BOSTON (AP) — Immigrants across the country stayed home from school and work on Thursday to show how critical they are to the U.S. economy and way of life.
“A Day Without Immigrants” actions were held in cities including Boston, Washington, Philadelphia, Houston, Chicago and New York. The protest gained momentum on social media and by word of mouth.
It comes in response to President Donald Trump, whose administration has pledged to increase the deportation of immigrants living in the country illegally. Trump campaigned on building a wall along the U.S.-Mexico border, and blamed high unemployment on immigration. As president, he’s called for a ban on people from seven Muslim-majority countries from coming into the U.S.
“Without us and without our contribution, this country is paralyzed,” some flyers posted by group organizers said.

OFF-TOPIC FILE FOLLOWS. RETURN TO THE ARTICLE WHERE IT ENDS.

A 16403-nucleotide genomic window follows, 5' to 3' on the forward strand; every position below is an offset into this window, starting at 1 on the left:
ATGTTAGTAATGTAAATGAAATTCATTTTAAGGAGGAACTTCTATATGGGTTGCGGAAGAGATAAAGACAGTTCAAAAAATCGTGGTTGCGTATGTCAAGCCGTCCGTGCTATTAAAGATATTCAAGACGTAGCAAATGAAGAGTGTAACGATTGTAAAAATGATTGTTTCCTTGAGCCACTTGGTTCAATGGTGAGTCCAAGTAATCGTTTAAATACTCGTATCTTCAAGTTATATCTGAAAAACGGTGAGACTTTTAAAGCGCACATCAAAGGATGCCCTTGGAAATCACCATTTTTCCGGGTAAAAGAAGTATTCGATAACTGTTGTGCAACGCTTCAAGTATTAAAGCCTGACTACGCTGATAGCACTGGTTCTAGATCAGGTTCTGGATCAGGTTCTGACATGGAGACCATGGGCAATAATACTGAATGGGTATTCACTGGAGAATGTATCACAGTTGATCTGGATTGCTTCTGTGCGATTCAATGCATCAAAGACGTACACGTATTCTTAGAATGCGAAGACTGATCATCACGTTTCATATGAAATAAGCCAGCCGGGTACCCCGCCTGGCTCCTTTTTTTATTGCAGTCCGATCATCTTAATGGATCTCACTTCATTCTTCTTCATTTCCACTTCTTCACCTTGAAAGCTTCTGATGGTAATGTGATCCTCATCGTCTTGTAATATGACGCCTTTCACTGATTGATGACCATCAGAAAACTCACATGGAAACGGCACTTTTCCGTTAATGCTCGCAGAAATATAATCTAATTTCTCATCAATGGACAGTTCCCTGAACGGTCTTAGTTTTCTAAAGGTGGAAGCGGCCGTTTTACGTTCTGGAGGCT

Organizers said thousands of people participated to show solidarity with workers.
Several businesses in the Boston area will be closed Thursday.
Wellesley College’s Davis museum covered almost 20 percent of its work in black cloth. The college decided to cover all 120 pieces of art created by immigrant artists.
“I want people to leave with a sense of the enormous impact of immigrant creativity,” museum director Lisa Fischman said.
In some establishments, workers signed up to cover shifts so their co-workers could take a stand.
The national movement impacted many places around Boston:
Aceituna Grill (Kendall Square, Cambridge)
Anna’s Taqueria (Boston, Cambridge, Somerville, Brookline, Newton)
BLR by Shojo and Shojo (Chinatown, Boston)
The Chubby Chickpea (Canton)
Comella’s Restaurant (Multiple locations)
Dirty Water Dough Co. (Back Bay, Boston)
Doretta Tavern & Raw Bar (Back Bay, Boston)
Erbaluce (Bay Village, Boston)
McKenna’s Cafe (Dorchester, Boston)
Modelo’s Market Cafe (Magoun Square, Somerville)
Muqueca (Inman Square, Cambridge)
La Posada (Magoun Square, Somerville)
Sangria Restaurant & Tapas (Newton)
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